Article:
Citigroup: Look For Capital Return Catalyst

| About: Citigroup Inc. (C)

Summary

Citigroup passes the 2016 stress test with flying colors.

The bank stock took a huge hit due to Brexit.

The bank is perfectly aligned to announce a big capital return increase as the stock hits recent lows.

Despite strong CCAR results, Citigroup (NYSE:C) ended down over 9% and is trading near recent lows around $40 due to Brexit. In essence, the bank is doing what it can but external events continue hammering the stock whether justified or not.

Source: Citigroup presentation

The Brexit results might impact some growth and earnings expectations as interest rate hikes are now likely off the board for a while. The stock was exceptionally cheap prior to the massive sell off on Friday and the capital return approvals could provide a good boost for the following reasons.

CCAR Results

The Federal Reserve released the stress test results for 33 large banks on Thursday night. The results were better this year after banks have had several years to fine tune the results on the annual test.

The WSJ provided a quick synapse of the results for the big banks that included a combined $195 billion total loss on aggregate losses of $526 billion, an average of $5.9 billion per bank. The total losses were better than the average of $7.6 billion last year.

The article listed the following summary for Citigroup.

Citigroup listed the following internal projections based on the severely adverse scenario under the stress test. Most notably, the bank stressed the business to a higher level than the Fed with a common equity Tier 1 ratio of 8.5%, lower than the 9.2% from the Fed.

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Capital Returns

The end result is that Citigroup has tons of excess capital. The common equity Tier 1 ratio would still sit at 9.2% according to the Fed under a scenario where unemployment doubled to 10%. The minimum requirement is 4.5% leaving tons of excess capital in an extremely negative economic outcome that may never happen, or at least in the 21st century.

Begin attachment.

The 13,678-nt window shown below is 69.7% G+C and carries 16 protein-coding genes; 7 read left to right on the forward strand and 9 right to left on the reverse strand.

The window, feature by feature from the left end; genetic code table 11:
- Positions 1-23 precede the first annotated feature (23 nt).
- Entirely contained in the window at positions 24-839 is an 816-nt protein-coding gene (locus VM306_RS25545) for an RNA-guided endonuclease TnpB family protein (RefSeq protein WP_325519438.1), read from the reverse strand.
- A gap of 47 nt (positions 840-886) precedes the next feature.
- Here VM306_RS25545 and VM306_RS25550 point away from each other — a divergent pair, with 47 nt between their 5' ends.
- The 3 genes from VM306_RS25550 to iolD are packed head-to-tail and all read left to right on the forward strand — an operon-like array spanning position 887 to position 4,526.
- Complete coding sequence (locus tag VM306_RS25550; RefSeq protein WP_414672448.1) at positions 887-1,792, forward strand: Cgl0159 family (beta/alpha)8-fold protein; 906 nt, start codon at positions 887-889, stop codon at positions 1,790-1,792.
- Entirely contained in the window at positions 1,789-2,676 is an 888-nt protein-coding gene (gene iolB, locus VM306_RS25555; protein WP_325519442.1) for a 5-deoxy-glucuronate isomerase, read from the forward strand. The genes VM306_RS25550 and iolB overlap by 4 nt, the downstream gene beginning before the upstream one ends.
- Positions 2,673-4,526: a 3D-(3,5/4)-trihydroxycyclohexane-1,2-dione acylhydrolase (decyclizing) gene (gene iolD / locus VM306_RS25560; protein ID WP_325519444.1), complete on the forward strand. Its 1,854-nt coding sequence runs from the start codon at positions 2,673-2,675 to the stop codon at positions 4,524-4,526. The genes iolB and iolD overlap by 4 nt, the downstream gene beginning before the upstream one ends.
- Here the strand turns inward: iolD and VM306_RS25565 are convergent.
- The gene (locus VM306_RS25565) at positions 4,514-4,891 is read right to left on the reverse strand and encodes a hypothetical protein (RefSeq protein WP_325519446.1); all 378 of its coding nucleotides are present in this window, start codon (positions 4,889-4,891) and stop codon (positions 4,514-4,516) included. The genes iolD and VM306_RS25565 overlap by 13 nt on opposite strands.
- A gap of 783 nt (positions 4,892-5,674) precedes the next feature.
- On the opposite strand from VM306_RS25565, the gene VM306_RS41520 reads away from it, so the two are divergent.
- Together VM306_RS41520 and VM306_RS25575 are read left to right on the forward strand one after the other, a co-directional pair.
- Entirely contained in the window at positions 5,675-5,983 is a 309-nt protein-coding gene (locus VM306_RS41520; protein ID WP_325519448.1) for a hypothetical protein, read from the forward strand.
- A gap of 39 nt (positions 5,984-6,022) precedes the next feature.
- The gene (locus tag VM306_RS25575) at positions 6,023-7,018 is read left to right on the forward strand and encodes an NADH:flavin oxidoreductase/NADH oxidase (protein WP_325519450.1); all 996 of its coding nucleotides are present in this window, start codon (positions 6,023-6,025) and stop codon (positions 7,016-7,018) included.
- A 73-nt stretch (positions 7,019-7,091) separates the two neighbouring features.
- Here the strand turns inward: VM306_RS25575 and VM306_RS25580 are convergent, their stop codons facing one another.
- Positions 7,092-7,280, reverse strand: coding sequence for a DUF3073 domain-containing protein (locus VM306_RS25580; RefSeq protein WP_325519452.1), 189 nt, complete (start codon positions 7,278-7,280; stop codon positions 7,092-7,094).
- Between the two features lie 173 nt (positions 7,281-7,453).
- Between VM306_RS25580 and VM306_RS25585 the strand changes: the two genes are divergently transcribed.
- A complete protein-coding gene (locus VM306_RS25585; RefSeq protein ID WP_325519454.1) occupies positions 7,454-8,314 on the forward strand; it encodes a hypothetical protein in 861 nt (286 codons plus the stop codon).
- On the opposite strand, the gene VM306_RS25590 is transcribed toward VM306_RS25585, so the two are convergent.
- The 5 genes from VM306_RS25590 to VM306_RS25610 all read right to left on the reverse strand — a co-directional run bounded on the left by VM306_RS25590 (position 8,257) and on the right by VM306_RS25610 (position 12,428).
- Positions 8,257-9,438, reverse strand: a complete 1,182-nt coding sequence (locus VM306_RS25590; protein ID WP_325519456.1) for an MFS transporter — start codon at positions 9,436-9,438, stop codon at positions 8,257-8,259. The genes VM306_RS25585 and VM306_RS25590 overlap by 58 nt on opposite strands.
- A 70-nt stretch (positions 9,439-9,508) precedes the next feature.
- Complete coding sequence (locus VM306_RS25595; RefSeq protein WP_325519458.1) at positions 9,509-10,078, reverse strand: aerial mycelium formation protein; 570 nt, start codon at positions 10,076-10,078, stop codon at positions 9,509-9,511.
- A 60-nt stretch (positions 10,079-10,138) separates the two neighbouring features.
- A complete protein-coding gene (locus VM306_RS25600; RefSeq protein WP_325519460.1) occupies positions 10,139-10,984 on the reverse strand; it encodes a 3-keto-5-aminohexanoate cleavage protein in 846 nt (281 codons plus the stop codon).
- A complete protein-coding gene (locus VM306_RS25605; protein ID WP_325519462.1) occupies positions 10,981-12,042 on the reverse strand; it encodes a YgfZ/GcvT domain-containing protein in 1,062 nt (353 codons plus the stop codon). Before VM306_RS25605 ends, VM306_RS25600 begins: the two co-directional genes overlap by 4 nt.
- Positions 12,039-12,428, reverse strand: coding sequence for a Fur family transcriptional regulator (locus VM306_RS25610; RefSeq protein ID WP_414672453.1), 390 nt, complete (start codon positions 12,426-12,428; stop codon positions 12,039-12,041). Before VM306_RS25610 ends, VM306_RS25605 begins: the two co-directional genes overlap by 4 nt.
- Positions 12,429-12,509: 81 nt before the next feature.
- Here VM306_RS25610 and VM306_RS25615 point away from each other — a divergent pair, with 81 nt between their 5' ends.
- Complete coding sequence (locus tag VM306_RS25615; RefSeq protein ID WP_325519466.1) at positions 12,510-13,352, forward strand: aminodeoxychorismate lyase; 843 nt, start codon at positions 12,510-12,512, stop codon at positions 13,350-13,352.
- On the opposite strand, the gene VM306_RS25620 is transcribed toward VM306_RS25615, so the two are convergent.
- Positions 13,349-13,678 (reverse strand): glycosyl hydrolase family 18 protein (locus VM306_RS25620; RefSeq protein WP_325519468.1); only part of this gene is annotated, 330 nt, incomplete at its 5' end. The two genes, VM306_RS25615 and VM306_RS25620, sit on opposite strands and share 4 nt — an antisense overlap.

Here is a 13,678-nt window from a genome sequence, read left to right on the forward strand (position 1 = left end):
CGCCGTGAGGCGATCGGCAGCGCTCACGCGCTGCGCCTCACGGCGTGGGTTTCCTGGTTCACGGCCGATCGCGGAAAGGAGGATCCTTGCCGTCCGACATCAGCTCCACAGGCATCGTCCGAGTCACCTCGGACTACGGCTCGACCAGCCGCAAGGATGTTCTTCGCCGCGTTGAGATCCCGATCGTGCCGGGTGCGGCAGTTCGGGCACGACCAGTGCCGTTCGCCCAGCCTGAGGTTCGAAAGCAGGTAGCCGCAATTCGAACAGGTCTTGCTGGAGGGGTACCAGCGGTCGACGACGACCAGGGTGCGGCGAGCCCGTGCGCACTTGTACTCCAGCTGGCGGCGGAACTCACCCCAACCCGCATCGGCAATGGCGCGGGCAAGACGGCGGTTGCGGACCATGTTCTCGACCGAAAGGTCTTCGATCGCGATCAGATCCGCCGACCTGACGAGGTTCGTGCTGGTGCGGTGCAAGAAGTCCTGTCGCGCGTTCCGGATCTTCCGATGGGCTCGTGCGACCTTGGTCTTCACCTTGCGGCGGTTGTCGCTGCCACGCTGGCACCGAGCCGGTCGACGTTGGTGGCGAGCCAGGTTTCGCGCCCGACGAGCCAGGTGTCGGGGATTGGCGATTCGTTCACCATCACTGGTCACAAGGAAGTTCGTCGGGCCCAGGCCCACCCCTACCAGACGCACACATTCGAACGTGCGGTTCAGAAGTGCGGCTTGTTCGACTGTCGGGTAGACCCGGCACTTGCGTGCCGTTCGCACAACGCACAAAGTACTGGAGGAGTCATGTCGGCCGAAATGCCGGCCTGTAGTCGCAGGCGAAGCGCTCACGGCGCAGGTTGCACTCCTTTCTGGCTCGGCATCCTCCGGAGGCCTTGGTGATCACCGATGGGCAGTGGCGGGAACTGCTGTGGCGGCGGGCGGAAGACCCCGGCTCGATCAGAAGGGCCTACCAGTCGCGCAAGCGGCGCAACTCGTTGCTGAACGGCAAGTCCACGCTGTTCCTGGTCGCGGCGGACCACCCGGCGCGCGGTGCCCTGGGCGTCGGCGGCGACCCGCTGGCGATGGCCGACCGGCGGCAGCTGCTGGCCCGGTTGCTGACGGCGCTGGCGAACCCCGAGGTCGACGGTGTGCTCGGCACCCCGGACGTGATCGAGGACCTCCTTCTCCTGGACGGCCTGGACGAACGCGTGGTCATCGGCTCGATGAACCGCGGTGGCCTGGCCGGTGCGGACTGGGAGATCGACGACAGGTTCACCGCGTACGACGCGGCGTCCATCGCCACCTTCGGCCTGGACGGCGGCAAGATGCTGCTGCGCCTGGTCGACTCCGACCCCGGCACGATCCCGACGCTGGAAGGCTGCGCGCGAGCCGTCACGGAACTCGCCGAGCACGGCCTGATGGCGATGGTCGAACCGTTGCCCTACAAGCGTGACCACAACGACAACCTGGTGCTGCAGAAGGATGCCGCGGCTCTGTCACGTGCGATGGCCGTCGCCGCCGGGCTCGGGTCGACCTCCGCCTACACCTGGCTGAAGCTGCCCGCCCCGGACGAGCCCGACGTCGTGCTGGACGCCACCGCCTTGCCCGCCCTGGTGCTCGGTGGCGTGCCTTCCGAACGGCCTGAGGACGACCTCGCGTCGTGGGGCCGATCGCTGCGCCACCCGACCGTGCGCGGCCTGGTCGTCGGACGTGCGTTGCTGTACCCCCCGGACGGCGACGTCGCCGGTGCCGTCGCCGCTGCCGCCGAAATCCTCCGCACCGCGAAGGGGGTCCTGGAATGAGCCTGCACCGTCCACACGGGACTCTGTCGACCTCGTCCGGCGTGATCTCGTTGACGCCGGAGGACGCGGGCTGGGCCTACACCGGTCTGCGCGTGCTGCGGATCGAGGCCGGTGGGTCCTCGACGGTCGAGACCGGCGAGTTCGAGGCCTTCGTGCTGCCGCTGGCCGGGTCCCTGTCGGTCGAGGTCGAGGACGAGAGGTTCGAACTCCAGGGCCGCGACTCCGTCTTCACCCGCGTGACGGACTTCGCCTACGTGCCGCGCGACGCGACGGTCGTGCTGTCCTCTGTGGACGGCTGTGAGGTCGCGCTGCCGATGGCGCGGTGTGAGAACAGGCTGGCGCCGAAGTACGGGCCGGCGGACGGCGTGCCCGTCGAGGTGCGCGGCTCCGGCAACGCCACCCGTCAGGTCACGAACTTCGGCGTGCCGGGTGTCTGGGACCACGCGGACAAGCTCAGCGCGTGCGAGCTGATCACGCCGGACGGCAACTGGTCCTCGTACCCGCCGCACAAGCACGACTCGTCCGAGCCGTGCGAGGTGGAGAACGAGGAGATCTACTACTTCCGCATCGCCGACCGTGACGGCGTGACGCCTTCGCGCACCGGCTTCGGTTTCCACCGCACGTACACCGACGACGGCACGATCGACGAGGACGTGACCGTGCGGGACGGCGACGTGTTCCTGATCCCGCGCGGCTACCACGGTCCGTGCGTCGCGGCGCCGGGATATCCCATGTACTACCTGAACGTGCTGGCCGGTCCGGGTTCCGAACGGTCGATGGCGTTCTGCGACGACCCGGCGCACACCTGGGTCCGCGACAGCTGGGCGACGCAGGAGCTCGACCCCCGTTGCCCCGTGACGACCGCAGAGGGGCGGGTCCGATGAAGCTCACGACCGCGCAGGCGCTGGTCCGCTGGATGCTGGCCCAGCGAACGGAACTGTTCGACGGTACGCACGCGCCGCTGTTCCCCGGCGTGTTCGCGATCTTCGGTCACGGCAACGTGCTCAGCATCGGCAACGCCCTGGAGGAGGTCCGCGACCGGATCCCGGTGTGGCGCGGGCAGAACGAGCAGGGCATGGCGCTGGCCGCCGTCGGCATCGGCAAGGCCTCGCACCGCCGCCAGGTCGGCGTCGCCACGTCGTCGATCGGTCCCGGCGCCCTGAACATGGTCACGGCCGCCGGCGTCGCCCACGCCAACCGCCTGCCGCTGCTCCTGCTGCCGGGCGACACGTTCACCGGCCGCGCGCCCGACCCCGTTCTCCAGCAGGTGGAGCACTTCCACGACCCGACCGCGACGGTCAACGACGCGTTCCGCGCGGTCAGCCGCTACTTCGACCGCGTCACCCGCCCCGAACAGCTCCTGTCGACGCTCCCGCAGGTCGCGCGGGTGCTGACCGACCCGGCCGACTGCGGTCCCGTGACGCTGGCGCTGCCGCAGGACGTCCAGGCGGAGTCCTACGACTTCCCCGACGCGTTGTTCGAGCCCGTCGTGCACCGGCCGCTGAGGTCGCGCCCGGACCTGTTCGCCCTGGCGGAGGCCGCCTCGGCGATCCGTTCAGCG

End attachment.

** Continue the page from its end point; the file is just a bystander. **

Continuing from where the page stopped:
For 2015, the Fed approved Citigroup repurchasing $7.8 billion in stock and a $0.05 quarter dividend back last March. In total, the bank was approved to return roughly $8.4 billion to shareholders. The bank repurchased $6.5 billion of stock over the last four quarters.

C Stock Buybacks (Quarterly) Chart

With even higher capital ratios this year, Citigroup should be able to increase the capital returns. The payout ratio sat in the mid-30s last year and the bank has the potential to generate excess capital due to high DTAs.

Analysts Dick Bove of Raferty Capital Markets and Tom Brown of Second Curve Capital both went on CNBC stating expectations of much higher payout ratios. The suggestion is that Citigroup is likely to double the dividend and possibly make a big bump to the stock buybacks.

While the analysts agreed on payout ratios approaching 100% for the industry, the reality doesn't seem to suggest that Citigroup moves much beyond a stock buyback of $10 billion this year. The boost though would allow the bank to repurchase nearly 8.5% of the outstanding shares based on the ending market cap of $118 billion.

Hopefully, the bank will utilize a strategy that takes advantage of the stock trading at tangible book value as well as dramatically increasing the dividend. As mentioned by the analysts, solid utility stocks with 4% dividend yields trade at multiples double that of banks like Citigroup.

The key being that Citigroup could even get to a 10% stock buyback that will automatically increase the EPS by a similar amount even if income growth stalls as the government turns banks into financial utilities. The bank though will hopefully double the dividend.

Takeaway

While the market focuses on Brexit, the large drop in Citigroup plays perfectly into the banks plans for a larger capital returns. The bank can turn strong stress test results into larger capital returns. The stock remains significantly undervalued.

Disclosure: I am/we are long C.

I wrote this article myself, and it expresses my own opinions. I am not receiving compensation for it (other than from Seeking Alpha). I have no business relationship with any company whose stock is mentioned in this article.

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